I’ve been on a bit of a Richard Rohr kick lately, receiving his daily email from the Center for  Action and Contemplation.  His most recent series of emails has been speaking of the Perennial Tradition, the idea (not original to Rohr, certainly) that there is a collective or common wisdom that “keeps recurring in different religions and with different metaphors” but which, at a foundational level, is essentially the same.  Many religious people find this idea objectionable or threatening, because it seems to undermine the uniqueness of their particular religious tradition.  In fact, the idea of the perennial tradition honors the uniqueness of each tradition that bears it, and recognizes the ways in which each of those traditions contributes to it.  What the idea does challenge is the exclusivity that many people like to attach to their own religious tradition:  that their’s is the only one that has any truth or value.  Or, as it is often put in the Christian tradition as well as others, that there is only one religion that can get you to God.

As Rohr reflects on the essential elements or recurring themes of the perennial tradition, he focuses on three principles:

  • There is a Divine Reality underneath and inherent in the world of things.
  • There is in the human soul a natural capacity for, similarity to, and longing for this Divine Reality.
  • The final goal of all existence is union with this Divine Reality.

Each of the world’s religious traditions honors and utilizes each of these principles in their own ways, and I certainly find that these principles speak to my own experience of the core elements of the Christian tradition and what I have observed and learned about with respect to other religious traditions.

For me, acknowledging that the perennial principles speak to something deeply true about human experience that is expressed in each of the various religions does not in any way undermine my commitment to Christ or compromise what I perceive as the uniqueness of the Christian tradition.  What it does do is help me feel a greater connection to my fellow human beings, and to realize deeply, as someone once said, that we are all spiritual beings having a human experience.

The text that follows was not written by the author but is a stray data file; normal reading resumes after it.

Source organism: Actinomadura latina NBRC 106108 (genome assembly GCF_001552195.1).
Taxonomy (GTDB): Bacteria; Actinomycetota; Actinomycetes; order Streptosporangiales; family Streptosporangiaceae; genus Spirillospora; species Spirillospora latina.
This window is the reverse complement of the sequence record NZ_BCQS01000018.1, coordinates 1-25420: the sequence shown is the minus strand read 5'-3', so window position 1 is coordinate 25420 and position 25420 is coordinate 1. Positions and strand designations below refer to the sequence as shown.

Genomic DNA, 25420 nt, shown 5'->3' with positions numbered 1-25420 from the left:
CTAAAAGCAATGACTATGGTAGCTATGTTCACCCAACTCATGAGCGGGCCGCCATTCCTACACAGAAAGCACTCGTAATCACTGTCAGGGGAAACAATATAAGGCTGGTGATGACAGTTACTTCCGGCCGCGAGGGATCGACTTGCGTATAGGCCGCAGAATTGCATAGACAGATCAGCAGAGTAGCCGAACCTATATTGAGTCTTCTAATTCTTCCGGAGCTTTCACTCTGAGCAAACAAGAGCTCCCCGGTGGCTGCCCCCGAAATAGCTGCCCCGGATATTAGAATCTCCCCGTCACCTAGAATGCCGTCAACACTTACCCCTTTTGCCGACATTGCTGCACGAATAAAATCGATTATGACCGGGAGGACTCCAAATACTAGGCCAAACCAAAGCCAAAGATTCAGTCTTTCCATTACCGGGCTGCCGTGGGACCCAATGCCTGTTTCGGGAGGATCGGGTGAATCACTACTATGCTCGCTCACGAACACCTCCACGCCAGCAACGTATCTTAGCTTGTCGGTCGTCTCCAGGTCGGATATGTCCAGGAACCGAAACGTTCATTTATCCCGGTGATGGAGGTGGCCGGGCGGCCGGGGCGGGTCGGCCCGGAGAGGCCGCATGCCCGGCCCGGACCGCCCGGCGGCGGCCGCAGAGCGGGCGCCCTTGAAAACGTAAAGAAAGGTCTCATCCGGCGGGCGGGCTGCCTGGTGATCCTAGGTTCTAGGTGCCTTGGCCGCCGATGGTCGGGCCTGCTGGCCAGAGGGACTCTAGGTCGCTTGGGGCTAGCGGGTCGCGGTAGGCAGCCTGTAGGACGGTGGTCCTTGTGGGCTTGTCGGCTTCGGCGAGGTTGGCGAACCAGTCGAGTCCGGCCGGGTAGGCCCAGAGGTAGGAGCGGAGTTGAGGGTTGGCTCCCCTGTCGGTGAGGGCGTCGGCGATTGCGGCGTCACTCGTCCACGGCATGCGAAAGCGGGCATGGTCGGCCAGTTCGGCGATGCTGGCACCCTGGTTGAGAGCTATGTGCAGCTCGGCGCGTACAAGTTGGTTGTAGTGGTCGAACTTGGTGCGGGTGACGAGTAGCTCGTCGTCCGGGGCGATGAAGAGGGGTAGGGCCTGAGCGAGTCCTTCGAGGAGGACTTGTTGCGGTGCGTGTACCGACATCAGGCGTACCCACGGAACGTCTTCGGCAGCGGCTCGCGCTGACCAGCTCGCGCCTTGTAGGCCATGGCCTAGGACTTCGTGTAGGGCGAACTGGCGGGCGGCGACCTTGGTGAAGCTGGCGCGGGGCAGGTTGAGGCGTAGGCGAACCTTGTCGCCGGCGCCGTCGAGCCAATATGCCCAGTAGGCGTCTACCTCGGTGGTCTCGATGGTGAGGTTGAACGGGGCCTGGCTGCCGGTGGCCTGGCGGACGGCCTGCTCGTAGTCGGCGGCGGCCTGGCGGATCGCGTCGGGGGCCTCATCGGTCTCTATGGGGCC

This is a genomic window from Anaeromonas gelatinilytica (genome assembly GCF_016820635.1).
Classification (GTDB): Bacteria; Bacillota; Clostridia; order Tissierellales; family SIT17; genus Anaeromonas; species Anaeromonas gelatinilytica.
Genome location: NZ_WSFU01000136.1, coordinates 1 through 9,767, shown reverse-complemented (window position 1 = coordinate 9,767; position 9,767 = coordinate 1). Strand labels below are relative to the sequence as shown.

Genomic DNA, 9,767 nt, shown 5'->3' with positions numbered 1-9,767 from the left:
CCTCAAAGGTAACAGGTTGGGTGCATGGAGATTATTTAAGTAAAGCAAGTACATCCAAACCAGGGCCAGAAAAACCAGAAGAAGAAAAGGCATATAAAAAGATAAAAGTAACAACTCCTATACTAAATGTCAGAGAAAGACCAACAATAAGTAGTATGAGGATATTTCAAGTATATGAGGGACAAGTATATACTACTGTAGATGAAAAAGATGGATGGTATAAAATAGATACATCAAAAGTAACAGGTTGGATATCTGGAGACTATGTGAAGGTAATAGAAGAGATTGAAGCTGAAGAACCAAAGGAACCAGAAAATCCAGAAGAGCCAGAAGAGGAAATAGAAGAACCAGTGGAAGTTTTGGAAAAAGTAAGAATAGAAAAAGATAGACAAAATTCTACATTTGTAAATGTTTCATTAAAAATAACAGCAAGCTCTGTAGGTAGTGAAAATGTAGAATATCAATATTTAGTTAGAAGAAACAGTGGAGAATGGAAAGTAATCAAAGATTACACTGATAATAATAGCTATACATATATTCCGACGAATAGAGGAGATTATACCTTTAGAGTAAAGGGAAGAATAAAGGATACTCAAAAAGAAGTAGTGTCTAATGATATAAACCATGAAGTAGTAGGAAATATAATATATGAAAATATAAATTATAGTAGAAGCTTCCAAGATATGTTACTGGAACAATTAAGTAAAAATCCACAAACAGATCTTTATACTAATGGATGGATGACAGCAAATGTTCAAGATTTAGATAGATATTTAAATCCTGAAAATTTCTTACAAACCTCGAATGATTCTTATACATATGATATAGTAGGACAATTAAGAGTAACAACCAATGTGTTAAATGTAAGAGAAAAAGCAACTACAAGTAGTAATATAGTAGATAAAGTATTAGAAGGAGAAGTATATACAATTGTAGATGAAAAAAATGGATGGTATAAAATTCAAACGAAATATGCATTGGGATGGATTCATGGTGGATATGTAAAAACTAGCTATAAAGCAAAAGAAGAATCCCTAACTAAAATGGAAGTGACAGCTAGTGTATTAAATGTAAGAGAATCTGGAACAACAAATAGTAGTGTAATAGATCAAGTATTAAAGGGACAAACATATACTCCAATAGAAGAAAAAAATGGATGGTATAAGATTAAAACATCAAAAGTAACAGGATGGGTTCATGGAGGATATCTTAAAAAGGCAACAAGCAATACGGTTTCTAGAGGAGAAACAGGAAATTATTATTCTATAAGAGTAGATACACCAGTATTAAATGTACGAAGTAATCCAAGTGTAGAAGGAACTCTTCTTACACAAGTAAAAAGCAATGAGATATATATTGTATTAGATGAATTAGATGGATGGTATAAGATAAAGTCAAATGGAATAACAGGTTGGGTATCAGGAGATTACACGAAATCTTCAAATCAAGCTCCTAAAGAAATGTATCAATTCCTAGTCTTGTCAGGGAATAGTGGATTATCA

I leave you with this quote from Richard Rohr, which to me rings beautifully and urgently true:

Most people, particularly young people, have no knowledge that the purpose of their life is union with Divine Reality. They have been told that the purpose of life is to get a degree and make money and have kids and die. That’s the narrowed-down secular understanding of reality, which is de facto followed by many Christians. Most are no longer connected to the perennial philosophy, and just waste time fighting their own religion. This is not wisdom at all—it is low-level survival. We’re now living in a largely survival mode in our culture. No wonder so many of our kids turn to drugs, drink, and promiscuous sex, because there’s nothing else that’s very exciting or very true.

 

Providing the Hunger

In a talk entitled Eucharist as Touchstone, the Rev. Richard Rohr says,

The Eucharist is telling us that God is the food and all we have to do is provide the hunger. Somehow we have to make sure that each day we are hungry, that there’s room inside of us for another presence. If you are filled with your own opinions, ideas, righteousness, superiority, or sufficiency, you are a world unto yourself and there is no room for “another.”

I must admit that while the Eucharist, or Communion, has always been deeply meaningful to me, I have never before thought of it quite this way.  I love Richard Rohr’s suggestion that our role as we approach the Eucharist is to “provide the hunger”.  And as he explores what that means, he interprets it in terms of providing “room inside of us for another presence”.

On the one hand, it seems so simple:  allowing room in our hearts and souls for God to be present in and with us.  On the other hand, it is often so hard to actually accomplish.  Too often, as Rohr says, each of us is a world unto him-/herself, because we are so filled with ourselves:  our “own opinions, ideas, righteousness, superiority, or sufficiency”.   There is simply no room for God.

In his First Letter to the Corinthians (11:17-32), St. Paul criticizes the way in which the Christian community in Corinth is celebrating the Eucharist.  The wealthier among them are bringing a whole picnic lunch to church and feasting sumptuously in front of the poorer members of the community, who have little or nothing.  It reflects the fact that in the early church, the Eucharist was celebrated as part of a larger meal.  Eventually, perhaps in part because of the problems St. Paul is discussing, the meal was dropped, leaving only the blessing of the bread and wine.

St. Paul criticizes the Corinthians for misunderstanding what the Eucharist is about.   Those who are hungry (physically) are to eat at home before they come to church, he says.  In his own way, Paul is making the same point that Rohr is making:  that when we come to the Eucharist, we are to bring a spiritual hunger, a space within us for God’s presence to dwell and, from that dwelling place in our hearts, to begin to transform our ideas and opinions so that they reflect the values of the kingdom of God, and to remind us that our whole lives, our whole beings, depend on the One who seeks to come and make a home within us.